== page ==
Flashcards in neural regulation Deck (98)
What does the cranium consist of?
*brain tissue (80%)
*blood (10 %)
How does intracranial pressure become elevated?
When one or more of these (brain tissue, blood, CSF) increases significantly without a decrease in either or both of the other two
Disorders that may lead to ICP?
*Traumatic brain injuries from concussions
*Ruptured cerebral aneurysms, stroke, obstructions in the circulation of CSF
*Infectious and inflammatory disorders of the brain (meningitis, encephalitis)
What are the consequences of increased ICP?
impaired cellular activity, temporary or permanent neurologic dysfunction, death
Dilation or constriction of cerebral blood vessels in response to changes in blood pressure, blood oxygen levels, and blood pH maintains constant and consistent tissue perfusion
increased intracranial pressure
What is the ICP range?
5-15 mmHg; ensure normal cerebral perfusion pressure of 70 to 100 mmHg
What does unrelieved pressure lead to?
causes brain tissue to herniate or shift from normal locations intracranially and extracranially
What is the earliest sign of increased ICP?
decreasing level of consciousness
a pulse rate that increases initially but then decreases, systolic BP that rises with a widening pulse pressure, and a respiratory rate that is irregular
rapid breathing with periods of apnea
What are other signs and symptoms that often accompanies the earliest sign of decreasing LOC?
confusion, restlessness, and periodic disorientation
How does the brain compensate for the increase in intracranial pressure?
by autoregulation by limiting blood flow to the head, increasing absorption or decreasing production of CSF, withdrawing fluids from brain tissue and excreting through kidneys
when does brain damage and death occur?
when compensatory methods become ineffective in reducing ICP
What is the number one priority?
check cardiac and respiratory status
drowsiness; difficult to awaken; restlessness;confusion; irritability; glascow coma scale 13> or equal to 13; personality changes; sluggish or unequal pupil response; weakness in arms or legs; slow or slurred speech, dull headache esp upon awakening; vomiting without nausea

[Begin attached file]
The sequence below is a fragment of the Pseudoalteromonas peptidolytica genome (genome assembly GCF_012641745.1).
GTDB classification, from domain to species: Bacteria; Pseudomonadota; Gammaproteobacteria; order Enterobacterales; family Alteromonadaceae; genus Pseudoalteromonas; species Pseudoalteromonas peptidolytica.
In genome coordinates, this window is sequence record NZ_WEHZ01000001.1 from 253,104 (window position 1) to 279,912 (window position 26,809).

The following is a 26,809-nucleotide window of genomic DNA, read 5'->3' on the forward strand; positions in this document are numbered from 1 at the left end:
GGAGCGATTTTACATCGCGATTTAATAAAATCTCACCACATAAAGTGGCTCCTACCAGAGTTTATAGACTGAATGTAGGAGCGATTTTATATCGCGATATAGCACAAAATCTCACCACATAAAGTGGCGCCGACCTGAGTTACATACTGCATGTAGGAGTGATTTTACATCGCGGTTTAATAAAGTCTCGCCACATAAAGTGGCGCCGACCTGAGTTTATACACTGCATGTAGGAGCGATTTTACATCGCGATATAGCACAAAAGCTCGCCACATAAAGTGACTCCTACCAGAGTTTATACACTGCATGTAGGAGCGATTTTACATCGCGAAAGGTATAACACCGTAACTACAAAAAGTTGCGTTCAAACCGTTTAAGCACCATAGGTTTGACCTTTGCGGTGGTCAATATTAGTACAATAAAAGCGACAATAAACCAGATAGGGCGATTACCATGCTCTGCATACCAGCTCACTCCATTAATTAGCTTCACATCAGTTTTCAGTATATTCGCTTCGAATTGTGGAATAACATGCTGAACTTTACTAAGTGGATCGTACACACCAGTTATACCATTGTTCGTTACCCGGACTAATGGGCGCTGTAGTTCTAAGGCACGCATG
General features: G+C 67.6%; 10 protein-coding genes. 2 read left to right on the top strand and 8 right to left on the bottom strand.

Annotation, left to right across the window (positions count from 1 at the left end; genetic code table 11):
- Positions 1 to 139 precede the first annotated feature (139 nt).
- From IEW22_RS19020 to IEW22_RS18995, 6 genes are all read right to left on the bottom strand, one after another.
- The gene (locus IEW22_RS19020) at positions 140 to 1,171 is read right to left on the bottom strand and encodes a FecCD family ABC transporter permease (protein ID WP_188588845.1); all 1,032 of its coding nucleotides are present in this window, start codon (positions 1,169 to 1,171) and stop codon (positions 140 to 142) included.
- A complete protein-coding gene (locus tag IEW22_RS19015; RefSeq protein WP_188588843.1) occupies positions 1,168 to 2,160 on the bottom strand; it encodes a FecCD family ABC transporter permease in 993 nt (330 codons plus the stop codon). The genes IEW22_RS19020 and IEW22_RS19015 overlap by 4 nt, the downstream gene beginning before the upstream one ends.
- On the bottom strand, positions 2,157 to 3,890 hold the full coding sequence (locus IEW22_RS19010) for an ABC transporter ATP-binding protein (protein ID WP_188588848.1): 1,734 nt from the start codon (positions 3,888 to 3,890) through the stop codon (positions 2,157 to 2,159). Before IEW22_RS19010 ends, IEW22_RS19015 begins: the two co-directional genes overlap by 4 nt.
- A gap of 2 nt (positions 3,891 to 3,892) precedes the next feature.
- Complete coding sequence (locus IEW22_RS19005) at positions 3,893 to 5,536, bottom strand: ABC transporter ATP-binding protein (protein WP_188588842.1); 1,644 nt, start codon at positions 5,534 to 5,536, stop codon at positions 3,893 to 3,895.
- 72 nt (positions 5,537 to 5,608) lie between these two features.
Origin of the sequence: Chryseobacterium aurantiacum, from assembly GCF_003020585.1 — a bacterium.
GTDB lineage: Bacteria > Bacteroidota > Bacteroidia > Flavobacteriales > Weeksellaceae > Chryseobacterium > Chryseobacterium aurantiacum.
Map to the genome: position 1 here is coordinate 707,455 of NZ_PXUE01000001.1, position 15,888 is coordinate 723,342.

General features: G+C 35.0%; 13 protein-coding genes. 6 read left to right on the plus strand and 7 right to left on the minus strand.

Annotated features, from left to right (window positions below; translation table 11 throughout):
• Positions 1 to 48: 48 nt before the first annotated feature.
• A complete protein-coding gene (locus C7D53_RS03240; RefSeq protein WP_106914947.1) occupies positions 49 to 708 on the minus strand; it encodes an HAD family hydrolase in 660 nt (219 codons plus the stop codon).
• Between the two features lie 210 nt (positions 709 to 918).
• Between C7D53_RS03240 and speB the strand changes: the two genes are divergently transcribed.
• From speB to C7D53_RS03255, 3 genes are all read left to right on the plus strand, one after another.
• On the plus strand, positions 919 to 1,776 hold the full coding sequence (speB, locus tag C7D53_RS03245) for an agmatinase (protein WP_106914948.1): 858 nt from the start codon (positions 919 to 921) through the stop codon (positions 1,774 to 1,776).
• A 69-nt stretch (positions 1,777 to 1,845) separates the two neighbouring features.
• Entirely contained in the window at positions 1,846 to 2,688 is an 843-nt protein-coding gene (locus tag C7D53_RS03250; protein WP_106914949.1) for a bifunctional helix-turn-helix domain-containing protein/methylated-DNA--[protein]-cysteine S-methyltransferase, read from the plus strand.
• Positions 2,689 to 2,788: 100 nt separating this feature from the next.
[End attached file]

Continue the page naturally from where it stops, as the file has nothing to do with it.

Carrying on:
early signs of ICP
unresponsive, glascow coma scale less than or equal to 12; decreased response to painful stimuli; decoticate or decerebrate posturing; increased weakness or hemiparesis; dilated pupils; seizures; cushing’s triad (bradycardia, elevated systolic blood pressure with widening pulse pressure, irregular breathing); loss of gag and corneal reflexes; periods of apnea
late signs of ICP
What is the medical management for increased intracranial pressure?
*supplemental oxygen at 95%
*maintain head in midline at 30 degree elevation
*control seizures; administer diazepam
*sedate agitated client; midazolam (Versed)
*indwelling catheter, NG tube, stool softener, histamine antagonist; famotidine (Pepcid)
What is the number one medication given for increased intracranial pressure?
Hypertonic solution that aids with pulling fluid from the cells into the vascular system where the kidneys can as urine( increase); increased urine output
How would we assess whether is working?
increase in urination
What is a complication of increased intracranial pressure?
Brain will shift to the lateral side or herniate downward through the foremen magnum( lower part of the skull where the upper spine connects)
Demyelinating disease; causes permanent degeneration and destruction of myelin sheath; Myelin acts as an insulator, enabling nerve impulses to pass along a nerve fiber.
As disease progresses: pressure ulcers, cachexia, deformities contractures develop
signs and symptoms of multiple sclerosis
*tingling, burning, pins-and-needles
helps with muscle spasticity and rigidity and given IM
Visual disturbances due to lesions on the optic nerve: blurred vision, diplopia (double vision), patchy blindness (scotoma),nystagmus (involuntary movement of eyeball), total blindness
What is the primary symptom of multiple sclerosis?
Difficulty with coordination
What is the secondary symptom of multiple sclerosis?